Hospital's Aging Core Poses Maintenance, Engineering Challenges

By Chris Matt, Managing Editor - Print & E-Media  
OTHER PARTS OF THIS ARTICLEPt. 1: This PagePt. 2: Building-Automation System Streamlines Preventive MaintenancePt. 3: Energy-Efficient Chillers, Air-Handling Units Demand More MaintenancePt. 4: Organization Closes Old Hospital, Opens New Facility Same Day

The presence of maintenance and engineering personnel in commercial and institutional buildings — whether in a classroom, an operating suite, or hotel lobby — often creates the perception that something is wrong with the facility or its operations.

That perception is not always accurate, but managers, engineers, and technicians know the more work they do behind the scenes, the better. For facility professionals at Gateway Medical Center in Clarksville, Tenn., keeping a low profile has been much easier since the opening of a new hospital in June 2008.

The 490,000-square-foot, 270-bed hospital features reliable, energy-efficient equipment that allows maintenance and engineering staff to control the building more effectively and create a more comfortable environment for patients, occupants, and visitors.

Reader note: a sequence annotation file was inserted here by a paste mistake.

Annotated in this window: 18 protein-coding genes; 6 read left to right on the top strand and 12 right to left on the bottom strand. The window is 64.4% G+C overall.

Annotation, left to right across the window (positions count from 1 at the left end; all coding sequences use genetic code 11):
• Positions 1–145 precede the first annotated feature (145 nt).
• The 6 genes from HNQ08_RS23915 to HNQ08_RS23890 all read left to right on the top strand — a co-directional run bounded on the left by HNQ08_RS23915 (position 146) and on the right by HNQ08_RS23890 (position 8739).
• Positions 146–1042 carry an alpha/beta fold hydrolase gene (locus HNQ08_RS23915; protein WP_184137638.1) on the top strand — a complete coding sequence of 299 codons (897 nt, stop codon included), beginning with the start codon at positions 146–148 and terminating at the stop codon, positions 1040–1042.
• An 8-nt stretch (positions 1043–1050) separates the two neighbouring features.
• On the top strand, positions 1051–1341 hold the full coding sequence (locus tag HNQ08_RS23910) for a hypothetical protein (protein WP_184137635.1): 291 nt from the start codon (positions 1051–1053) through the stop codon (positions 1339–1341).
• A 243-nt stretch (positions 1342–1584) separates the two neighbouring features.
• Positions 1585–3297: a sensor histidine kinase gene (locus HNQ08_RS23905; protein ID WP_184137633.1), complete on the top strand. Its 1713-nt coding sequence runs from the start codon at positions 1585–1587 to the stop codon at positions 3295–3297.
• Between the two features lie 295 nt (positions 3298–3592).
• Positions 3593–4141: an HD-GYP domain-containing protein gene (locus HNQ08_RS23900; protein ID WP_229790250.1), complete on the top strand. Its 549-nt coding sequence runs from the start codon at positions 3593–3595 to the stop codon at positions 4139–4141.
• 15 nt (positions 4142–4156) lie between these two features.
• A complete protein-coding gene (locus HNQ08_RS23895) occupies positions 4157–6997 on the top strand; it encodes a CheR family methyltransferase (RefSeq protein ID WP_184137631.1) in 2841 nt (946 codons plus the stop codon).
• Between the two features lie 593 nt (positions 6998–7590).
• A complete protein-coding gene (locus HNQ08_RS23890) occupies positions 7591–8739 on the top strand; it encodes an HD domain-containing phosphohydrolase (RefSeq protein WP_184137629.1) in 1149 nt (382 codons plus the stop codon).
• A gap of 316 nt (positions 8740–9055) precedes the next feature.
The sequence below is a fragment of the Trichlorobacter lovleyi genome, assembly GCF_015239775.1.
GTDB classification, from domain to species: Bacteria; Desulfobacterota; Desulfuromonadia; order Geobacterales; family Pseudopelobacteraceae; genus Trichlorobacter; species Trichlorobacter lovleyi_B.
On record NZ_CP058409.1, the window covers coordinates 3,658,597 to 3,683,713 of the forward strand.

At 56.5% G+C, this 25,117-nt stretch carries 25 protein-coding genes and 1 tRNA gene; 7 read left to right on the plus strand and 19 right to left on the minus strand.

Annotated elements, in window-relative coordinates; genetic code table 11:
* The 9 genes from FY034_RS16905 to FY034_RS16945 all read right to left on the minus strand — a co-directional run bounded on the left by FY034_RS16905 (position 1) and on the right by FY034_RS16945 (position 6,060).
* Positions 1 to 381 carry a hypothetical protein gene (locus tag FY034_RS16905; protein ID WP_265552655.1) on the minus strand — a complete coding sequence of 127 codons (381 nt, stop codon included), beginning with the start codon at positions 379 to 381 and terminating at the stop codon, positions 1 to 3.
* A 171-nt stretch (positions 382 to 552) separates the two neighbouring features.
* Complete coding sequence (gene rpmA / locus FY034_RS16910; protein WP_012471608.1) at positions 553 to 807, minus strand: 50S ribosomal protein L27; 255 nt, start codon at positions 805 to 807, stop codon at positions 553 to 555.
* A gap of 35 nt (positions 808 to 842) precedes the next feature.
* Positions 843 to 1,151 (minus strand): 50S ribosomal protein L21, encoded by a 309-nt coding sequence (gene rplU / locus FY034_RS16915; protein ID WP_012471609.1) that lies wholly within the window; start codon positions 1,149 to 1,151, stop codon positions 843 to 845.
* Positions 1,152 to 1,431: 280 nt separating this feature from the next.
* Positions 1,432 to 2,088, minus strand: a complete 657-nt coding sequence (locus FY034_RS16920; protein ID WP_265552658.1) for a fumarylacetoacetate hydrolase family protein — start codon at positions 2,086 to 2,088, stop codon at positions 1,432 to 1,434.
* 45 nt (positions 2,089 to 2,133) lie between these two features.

The hospital's maintenance, repair and operations activities have become so efficient, the CEO has said he did not realize the new facility even had a maintenance department. While the comment was facetious, it speaks to the job managers and staff have done in creating smooth operations out of the public eye.

"(The CEO is) not seeing us as much as he's used to," says Mike Holzkamper, the hospital's director of facilities management.

Breaking Point

While discussions of building a new hospital had been going on for years, the organization began to formalize plans for a new facility in 2005.

"We had no choice," says Jim Skeens, the medical center's plant operations manager, referring to the dire state of the old hospital's infrastructure and equipment.

Time-consuming, resource-depleting maintenance activities became the rule rather than the exception in the old hospital. The facility had a 54-year-old core that endured numerous renovations and additions, leading to energy inefficiencies and increasing maintenance demands.

"The infrastructure (was a problem)," Skeens says. "We had steam lines that were pretty much at the end of the road. We had multiple parts from the (1960s) to the year 2000. It was just getting to the point where it was problematic how to actually fix the building because the technology was running out and equipment we had, they didn't make parts for anymore. "

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  posted on 6/21/2010   Article Use Policy

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